Recently, M. Bridget Nettleton, PhD, RN, CNE joined the Davin Healthcare team in a role that draws upon her experience and knowledge. We asked if she could share some of her insights and opinions in a reoccurring blog, named From the Desk of Dr. Nettleton
For the first installment, we asked Dr. Nettleton to address the nursing staffing shortage that is currently impacting the country.
Just last month the American Nurses Association (ANA) called for the nursing staffing crisis to be declared a national emergency. If short and long-term solutions cannot be identified in response to the nursing staffing shortage, there will be long-term consequences for not only nurses and other health care practitioners, but also for healthcare systems, and the citizens of the United States who need these essential healthcare services. Currently, there are 4.2 million registered nurses in the United States representing the largest group of healthcare providers. Shortages in the nursing workforce must be addressed to prevent the crisis predicted by the ANA1.
Dr. Nettleton has over 40 years of experience not only in the field of nursing but as a nurse educator. She’s followed the growing crisis and has developed solutions that may be able to help.
I would suggest a national nursing staffing crisis already exists, and we need a multi-pronged approach to address it. First, let’s discuss solutions that can be offered at a Federal and national governmental level. While Medicare pays a share of the cost of educating residents through direct graduate medical education (DGME) payments, no such program exists to assist in nursing education. There is an indirect Medicare payment to hospitals considered “teaching hospitals” that provides for some funding for nursing programs affiliated with such institutions, but it covers minimal costs and is not applied to nursing programs without this hospital affiliation. I would suggest we need to see an increase in fiscal support of all levels of nursing programs (associate’s, bachelor’s, master’s, and doctorate), but most especially for pre-licensure nursing programs that create the pipeline for beginning nurse professionals.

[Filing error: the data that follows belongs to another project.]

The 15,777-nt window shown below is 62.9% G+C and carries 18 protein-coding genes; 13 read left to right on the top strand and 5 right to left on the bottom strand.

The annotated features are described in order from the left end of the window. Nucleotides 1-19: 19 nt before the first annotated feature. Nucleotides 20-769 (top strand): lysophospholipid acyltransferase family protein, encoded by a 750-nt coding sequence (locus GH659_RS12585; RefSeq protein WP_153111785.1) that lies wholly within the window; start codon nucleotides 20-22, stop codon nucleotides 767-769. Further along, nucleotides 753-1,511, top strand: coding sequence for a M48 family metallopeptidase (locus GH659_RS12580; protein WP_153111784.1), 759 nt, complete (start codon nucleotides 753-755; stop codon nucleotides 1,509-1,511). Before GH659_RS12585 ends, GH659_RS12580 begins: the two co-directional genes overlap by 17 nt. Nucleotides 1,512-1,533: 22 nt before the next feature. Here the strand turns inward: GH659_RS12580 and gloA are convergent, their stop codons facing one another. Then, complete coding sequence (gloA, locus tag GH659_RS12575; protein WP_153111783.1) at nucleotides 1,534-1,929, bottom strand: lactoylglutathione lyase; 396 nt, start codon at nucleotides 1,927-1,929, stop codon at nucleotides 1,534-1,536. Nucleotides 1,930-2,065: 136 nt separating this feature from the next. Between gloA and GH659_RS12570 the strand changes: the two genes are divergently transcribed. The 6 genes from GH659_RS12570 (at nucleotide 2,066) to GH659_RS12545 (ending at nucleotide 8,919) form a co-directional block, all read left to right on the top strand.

There needs to be a call to action at the national level to reduce regulation (imposed primarily at the state level) to address current barriers to nurses practicing to their full potential. I would advocate for a national licensure compact for registered nurses to ease interstate practice. I have always been puzzled why we require all registered nurse (RN) candidates to pass the National Council Licensure Examination (NCLEX-RN) and then be restricted to specific states for practice. It would be the responsibility of the RN to become familiar with their state’s perspective Nurse Practice Act and to follow any state-specific regulations. All state-specific regulation needs to be minimized also.
Another solution to the nursing staffing crisis would be a nationally supported change in reimbursement procedures for nursing and allied health services. Nursing and allied health cost centers should be established so that the contributions of these health care practitioners can be realized and reimbursed accordingly.
There is no single solution to this significant problem and in a future blog, we will discuss the role of healthcare systems (practice) and nursing education programs (academia) in being part of the solution.
Throughout the next few months, Dr. Nettleton will continue to follow the situation and other developments in the healthcare field and check back with us to share her expert opinions, knowledge, and solutions.
1. American Nurses Association. (2021, September 1). Ana urges HHS to declare nurse staffing shortage a national crisis. American Nurses Association. Retrieved October 20, 2021, from https://www.nursingworld.org/news/news-releases/2021/ana-urges-us-department-of-health-and-human-services-to-declare-nurse-staffing-shortage-a-national-crisis/.